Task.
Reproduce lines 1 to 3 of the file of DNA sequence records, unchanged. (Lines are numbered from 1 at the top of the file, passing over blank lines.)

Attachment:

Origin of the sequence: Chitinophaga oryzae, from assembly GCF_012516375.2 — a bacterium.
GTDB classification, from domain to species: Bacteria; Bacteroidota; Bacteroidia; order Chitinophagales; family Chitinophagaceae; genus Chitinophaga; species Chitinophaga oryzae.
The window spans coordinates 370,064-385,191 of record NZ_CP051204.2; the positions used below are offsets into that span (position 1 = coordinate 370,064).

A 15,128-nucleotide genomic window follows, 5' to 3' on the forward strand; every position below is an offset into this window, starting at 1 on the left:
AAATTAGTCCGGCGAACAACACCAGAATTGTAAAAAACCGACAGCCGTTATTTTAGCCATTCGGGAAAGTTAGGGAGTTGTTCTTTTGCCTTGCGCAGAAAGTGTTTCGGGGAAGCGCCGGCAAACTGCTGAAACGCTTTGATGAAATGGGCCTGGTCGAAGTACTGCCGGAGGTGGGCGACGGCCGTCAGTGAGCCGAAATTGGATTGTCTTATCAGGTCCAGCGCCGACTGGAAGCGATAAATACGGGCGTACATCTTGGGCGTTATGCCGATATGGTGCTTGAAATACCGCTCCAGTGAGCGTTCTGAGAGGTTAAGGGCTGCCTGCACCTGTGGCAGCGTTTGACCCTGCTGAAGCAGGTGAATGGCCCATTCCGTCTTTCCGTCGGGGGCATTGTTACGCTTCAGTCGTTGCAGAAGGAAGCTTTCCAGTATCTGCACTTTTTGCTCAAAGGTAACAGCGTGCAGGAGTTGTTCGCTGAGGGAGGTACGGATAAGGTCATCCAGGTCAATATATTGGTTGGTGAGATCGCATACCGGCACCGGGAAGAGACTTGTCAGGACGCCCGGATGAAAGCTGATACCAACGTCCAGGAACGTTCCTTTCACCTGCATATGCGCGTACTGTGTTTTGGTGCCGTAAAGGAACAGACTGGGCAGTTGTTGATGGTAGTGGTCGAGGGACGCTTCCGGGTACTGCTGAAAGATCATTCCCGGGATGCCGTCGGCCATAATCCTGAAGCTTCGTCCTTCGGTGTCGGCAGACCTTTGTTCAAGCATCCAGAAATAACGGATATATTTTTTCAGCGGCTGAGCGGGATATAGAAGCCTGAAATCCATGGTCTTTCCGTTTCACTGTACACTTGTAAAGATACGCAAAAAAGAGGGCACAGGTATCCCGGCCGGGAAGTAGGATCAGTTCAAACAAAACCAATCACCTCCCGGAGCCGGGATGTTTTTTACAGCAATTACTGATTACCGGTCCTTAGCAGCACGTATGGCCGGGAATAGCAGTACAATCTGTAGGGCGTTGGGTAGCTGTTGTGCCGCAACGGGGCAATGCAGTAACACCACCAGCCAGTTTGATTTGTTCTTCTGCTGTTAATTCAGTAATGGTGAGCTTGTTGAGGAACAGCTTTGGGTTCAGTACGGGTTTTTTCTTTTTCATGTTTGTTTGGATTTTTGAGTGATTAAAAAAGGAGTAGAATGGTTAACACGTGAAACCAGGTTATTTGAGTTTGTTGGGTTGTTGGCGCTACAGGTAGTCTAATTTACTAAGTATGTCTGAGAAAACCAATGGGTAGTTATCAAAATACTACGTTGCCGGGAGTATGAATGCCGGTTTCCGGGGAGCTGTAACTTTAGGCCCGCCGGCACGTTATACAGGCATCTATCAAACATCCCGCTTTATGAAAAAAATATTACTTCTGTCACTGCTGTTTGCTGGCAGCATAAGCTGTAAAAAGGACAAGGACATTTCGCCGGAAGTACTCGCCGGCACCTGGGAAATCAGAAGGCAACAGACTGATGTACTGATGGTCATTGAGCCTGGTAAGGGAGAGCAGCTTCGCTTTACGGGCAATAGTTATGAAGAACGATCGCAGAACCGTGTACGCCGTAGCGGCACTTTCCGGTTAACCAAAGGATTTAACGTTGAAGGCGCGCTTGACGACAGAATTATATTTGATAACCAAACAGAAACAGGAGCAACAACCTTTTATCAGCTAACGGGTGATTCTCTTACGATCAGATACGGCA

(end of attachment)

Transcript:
Origin of the sequence: Chitinophaga oryzae, from assembly GCF_012516375.2 — a bacterium.
GTDB classification, from domain to species: Bacteria; Bacteroidota; Bacteroidia; order Chitinophagales; family Chitinophagaceae; genus Chitinophaga; species Chitinophaga oryzae.
The window spans coordinates 370,064-385,191 of record NZ_CP051204.2; the positions used below are offsets into that span (position 1 = coordinate 370,064).